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Today we are continuing our discussion on reasonable cybersecurity by breaking down the life cycle of cyber risk management. The life cycle can be broken down to the following five functions, as described in the NIST Cybersecurity Framework:
Each function is a different phase of the life cycle of a cyber attack. Think of the five functions as the process one should follow in order to prevent cyber attacks from causing the most damage.
Obviously, you have to identify a problem before you can solve it. It’s the first thing you must do. In this case, problems are a combination of digital assets and the risks to them. Once potential problems have been identified, and prioritized, you can move to the next step.
Once you’ve identified assets and risks, you protect them. In the protection phase, you should be asking yourself; “how am I going to see if someone is attacking systems?” or, “how do I know if my protections are working?” Which leads us to the next step.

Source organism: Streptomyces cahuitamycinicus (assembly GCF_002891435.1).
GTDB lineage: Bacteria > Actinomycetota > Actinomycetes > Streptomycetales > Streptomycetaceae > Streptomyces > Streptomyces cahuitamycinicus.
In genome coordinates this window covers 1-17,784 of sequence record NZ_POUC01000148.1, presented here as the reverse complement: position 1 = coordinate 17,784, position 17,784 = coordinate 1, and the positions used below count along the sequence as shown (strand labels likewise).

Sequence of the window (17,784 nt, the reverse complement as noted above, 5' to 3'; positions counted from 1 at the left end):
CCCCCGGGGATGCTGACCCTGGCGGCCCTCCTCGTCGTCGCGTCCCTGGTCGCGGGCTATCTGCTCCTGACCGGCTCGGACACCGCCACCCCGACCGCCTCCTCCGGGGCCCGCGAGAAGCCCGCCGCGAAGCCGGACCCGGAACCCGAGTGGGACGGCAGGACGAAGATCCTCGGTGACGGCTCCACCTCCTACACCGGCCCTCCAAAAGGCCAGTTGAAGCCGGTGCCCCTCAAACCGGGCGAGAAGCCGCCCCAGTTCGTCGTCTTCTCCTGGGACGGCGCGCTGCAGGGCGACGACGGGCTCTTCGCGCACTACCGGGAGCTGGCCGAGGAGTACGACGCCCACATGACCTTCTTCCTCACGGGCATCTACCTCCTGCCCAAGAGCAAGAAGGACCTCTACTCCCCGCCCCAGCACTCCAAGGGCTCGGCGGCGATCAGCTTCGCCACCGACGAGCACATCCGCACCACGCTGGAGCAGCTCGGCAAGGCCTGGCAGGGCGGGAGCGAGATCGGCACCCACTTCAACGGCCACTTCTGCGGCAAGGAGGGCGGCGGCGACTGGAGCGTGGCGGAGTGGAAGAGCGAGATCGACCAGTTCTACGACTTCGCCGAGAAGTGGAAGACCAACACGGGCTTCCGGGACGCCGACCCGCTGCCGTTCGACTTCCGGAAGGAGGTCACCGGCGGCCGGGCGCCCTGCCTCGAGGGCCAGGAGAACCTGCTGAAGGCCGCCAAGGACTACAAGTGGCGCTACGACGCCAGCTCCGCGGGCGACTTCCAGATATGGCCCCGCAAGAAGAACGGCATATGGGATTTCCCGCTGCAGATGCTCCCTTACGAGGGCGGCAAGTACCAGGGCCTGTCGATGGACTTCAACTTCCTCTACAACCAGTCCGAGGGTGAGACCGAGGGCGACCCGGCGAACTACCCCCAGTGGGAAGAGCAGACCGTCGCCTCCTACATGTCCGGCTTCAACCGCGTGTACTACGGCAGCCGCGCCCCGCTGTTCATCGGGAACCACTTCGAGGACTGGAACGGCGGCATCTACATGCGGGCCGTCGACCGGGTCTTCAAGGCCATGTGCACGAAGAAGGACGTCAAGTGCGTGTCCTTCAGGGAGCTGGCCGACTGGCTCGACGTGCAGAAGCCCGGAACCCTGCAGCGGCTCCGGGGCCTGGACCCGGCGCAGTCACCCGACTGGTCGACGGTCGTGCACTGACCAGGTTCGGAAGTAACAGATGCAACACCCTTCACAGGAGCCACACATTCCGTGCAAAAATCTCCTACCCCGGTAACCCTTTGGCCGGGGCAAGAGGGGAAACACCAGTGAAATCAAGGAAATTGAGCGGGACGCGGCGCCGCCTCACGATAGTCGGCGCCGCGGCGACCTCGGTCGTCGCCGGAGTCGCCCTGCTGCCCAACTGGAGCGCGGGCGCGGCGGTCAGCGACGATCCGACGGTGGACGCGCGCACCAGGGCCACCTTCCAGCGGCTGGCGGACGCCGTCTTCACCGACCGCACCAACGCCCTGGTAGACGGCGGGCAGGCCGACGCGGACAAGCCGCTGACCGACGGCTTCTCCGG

You might have great protections in mind, you might have pinpointed them, but if you don’t have any mechanism to detect these problems, there is really no way to know. It’s not enough to just identify your assets and protect them. You actually have to know when somebody’s making a move on them.
This also pencils with the idea of physical security. Let’s use a building as an example. The building is your asset and people could break into it. That’s a risk. You can build a tall fence around it. That’s how you protect it. If you stopped at that point and you didn’t do any detective activity, somebody could run their truck into the fence and then break into the building. But you wouldn’t know, because it’s the middle of the night you don’t have some kind of a camera system or a burglar alarm notifying you that somebody’s breached your fence.
If you have a camera system that shows or detects someone driving a truck into your fence, you can better respond. Depending upon the situation, a response might be shutting off the systems that have been infected by malware, quarantining them, and cleaning them off. Then you can move onto the final stage.
This is when you complete the cleansing of the systems that were affected. From there you start all over again. Again, you want to Identify, Protect, Detect, Respond, and finally, you want to Recover.
Stay tuned. Next week we’ll discuss why it’s important to include data security standards in your business contracts.